Exclusive: Introducing the GP curriculum

In the first of our exclusive series based on extracts from The Condensed Curriculum Guide, Dr Ben Riley and Dr Jayne Haynes introduce the GP curriculum.

The curriculum, for the first time, presents the official view of the fundamental knowledge, skills, attitudes and expertise that a doctor in training needs to master to become a competent GP.

It takes the principles from the GMC's Good Medical Practice and applies them to everyday general practice.

Why do we need a curriculum?
Previously a new GP trainee would spend weeks searching fruitlessly for an official opinion on 'what a GP needs to know'. GPs in training can now focus their initial efforts on developing the core attitudes, skills and areas of expertise identified by the curriculum.

The curriculum contains a syllabus of key knowledge that is designed to form a reliable benchmark against which the performance of new GPs can be assessed at the end of their training and for certification.

How the curriculum is organised
The curriculum is made up of 32 curriculum statements. Some of these describe the professional and managerial aspects of general practice, some explore the role of the GP in the care of special groups of people and others cover clinical topics.

The first statement, 'Being a General Practitioner' is the foundation of the entire curriculum. It is referred to as the 'core statement' because it outlines the basics of what being a GP is all about.

The curriculum domains
The learning outcomes section of the curriculum statements is divided into 10 sections, referred to as the 'curriculum domains'. Each domain describes an aspect of general practice. The 10 domains include the six core competences of general practice, the three essential application features and one domain for psychomotor skills (see box). The curriculum domains form a useful framework for learning the fundamentals of general practice.

The knowledge base
In addition to the 10 curriculum domains, many of the curriculum statements contain a syllabus of core knowledge, referred to as the 'knowledge base'.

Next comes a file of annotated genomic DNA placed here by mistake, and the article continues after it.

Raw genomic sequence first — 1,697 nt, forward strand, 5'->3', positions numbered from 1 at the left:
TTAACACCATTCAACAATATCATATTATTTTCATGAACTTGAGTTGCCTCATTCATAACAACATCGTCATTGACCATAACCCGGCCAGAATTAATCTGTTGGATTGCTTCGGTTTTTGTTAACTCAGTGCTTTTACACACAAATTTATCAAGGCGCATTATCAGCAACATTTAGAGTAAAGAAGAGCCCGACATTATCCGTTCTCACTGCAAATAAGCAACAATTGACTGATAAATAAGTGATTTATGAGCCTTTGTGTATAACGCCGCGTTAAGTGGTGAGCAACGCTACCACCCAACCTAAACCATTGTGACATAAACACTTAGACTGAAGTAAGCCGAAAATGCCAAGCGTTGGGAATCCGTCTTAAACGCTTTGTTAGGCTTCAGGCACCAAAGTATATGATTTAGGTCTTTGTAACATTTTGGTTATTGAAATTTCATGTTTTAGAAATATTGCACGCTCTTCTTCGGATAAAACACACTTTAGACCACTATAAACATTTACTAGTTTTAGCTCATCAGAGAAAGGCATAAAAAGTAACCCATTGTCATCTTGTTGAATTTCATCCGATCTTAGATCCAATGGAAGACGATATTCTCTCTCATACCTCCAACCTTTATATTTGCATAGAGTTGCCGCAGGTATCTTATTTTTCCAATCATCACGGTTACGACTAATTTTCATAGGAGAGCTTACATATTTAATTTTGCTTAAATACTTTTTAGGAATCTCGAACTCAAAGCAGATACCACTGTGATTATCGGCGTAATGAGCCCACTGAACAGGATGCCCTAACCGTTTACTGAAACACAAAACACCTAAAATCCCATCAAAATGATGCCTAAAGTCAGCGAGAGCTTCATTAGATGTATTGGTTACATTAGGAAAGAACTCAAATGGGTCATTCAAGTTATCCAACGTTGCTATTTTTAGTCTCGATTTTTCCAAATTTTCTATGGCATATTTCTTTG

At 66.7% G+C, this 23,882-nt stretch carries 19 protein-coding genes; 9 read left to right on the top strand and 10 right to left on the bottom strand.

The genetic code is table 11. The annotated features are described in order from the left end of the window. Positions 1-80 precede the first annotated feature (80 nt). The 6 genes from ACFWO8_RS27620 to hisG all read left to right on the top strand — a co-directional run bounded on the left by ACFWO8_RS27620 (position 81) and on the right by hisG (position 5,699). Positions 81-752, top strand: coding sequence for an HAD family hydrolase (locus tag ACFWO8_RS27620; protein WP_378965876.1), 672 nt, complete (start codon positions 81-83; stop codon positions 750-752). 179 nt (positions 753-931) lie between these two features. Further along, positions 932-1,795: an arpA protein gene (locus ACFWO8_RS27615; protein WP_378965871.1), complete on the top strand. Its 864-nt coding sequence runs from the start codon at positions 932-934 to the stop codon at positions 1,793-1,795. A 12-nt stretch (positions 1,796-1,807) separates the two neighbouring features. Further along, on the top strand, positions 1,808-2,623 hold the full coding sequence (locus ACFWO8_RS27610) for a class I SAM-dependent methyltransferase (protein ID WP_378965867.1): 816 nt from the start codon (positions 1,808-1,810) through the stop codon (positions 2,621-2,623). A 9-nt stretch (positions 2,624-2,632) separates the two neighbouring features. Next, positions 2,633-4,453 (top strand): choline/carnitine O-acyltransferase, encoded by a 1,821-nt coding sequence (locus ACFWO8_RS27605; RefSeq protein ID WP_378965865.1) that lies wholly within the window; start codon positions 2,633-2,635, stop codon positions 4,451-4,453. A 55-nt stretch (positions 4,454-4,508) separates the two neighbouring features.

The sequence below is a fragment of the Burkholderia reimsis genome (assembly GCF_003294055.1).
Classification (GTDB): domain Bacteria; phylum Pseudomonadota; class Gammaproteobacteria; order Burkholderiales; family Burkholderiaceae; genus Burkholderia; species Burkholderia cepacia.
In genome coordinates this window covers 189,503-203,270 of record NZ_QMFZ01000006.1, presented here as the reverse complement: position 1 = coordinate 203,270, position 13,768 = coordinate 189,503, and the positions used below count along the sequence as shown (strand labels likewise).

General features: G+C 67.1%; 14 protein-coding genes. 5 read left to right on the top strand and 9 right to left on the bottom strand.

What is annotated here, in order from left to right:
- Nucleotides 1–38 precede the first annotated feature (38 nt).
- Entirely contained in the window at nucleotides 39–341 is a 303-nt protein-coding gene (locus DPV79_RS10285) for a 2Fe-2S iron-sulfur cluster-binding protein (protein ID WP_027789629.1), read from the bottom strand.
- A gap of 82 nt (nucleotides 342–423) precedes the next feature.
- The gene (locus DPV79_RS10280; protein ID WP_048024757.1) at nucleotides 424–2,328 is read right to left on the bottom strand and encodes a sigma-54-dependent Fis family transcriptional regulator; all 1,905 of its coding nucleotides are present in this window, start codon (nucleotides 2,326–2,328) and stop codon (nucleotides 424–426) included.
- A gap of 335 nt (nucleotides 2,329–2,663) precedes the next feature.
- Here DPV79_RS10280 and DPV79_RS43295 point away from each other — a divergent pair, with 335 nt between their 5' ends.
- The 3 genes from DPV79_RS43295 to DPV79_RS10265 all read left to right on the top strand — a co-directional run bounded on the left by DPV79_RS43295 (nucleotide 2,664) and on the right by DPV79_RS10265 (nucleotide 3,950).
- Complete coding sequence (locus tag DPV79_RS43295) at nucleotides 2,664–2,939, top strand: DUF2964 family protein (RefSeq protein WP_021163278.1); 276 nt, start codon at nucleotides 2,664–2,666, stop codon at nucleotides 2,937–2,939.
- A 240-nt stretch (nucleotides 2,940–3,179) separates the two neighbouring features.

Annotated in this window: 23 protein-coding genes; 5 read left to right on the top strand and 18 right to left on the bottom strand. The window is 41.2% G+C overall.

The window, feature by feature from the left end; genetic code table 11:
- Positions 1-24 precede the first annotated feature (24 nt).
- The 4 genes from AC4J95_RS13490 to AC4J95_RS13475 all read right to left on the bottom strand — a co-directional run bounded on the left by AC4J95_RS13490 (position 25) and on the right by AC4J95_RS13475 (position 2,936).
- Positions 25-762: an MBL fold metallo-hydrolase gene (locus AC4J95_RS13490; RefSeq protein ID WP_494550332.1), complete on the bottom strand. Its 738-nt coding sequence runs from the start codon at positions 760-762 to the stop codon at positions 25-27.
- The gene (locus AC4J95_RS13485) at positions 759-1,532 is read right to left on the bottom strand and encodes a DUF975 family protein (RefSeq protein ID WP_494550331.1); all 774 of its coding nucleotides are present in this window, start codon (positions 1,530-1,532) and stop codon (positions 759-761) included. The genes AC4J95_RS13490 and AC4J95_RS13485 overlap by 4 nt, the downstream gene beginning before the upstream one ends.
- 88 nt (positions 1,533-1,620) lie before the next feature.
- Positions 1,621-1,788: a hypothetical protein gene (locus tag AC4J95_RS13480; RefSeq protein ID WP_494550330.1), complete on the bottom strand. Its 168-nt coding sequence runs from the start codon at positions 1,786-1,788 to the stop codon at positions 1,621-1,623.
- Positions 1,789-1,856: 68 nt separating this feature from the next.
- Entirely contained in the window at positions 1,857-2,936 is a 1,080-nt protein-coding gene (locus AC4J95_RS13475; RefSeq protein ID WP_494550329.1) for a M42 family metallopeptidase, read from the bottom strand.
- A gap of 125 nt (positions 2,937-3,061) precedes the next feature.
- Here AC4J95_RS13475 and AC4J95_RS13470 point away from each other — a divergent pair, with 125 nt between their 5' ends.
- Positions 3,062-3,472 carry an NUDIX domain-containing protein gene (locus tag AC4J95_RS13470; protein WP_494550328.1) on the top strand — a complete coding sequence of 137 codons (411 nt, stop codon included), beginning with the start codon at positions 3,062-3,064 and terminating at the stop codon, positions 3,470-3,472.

This is a list of important symptoms, conditions, emergencies, preventions and treatments relevant to the topic.

Using the curriculum
At first glance, the biggest difficulty with getting to grips with the curriculum is its overwhelming size. The 32 statements contain over 500 A4 pages and more than 1,300 learning outcomes - a print-out fills two lever-arch files. This size is a reflection of the broad range of knowledge and skills required in general practice.

The RCGP curriculum website, www.rcgp-curriculum.org.uk, has a browsable version of the curriculum, linked to relevant educational resources such as websites, articles and learning modules.

To enable trainees and their trainers to understand the curriculum more easily, the RCGP commissioned The Condensed Curriculum Guide. The next article in this series, Learning the Curriculum, will highlight some ways to use the curriculum to prioritise learning needs and plan effective learning activities.

Dr Riley is a GP in Oxfordshire and RCGP curriculum development fellow and Dr Haynes is also a GP in Oxfordshire

Find all the resources you need to meet the learning requirements of the RCGP curriculum on our GP Curriculum Centre

Learning points

What makes up the new curriculum

  1. The curriculum presents the official view of the fundamental knowledge, skills, attitudes and expertise that make a competent GP.
  2. It contains a syllabus of key knowledge that underpins the nMRCGP assessments.
  3. The curriculum is made up of 32 curriculum statements.
  4. The learning outcomes section of each statement is made up of 10 curriculum domains.
  5. Many of the curriculum statements also contain a syllabus of knowledge.

The Condensed Curriculum Guide, RCGP 2007

by Dr Ben Riley, Dr Jayne Haynes and Professor Steve Field

The Condensed Curriculum Guide is the official guidebook to the RCGP curriculum.

It condenses the key content of the 32 statements into one volume and brings together tips and advice on using the curriculum to learn and teach each of the curriculum domains, and to prepare for the nMRCGP.

It is available from the RCGP Bookshop. Online: www.rcgp.org.uk/acatalog. Phone: (020) 7581 3232; fax: (020) 7581 8154. RCGP members and associates receive a 10 per cent discount when ordering this book.

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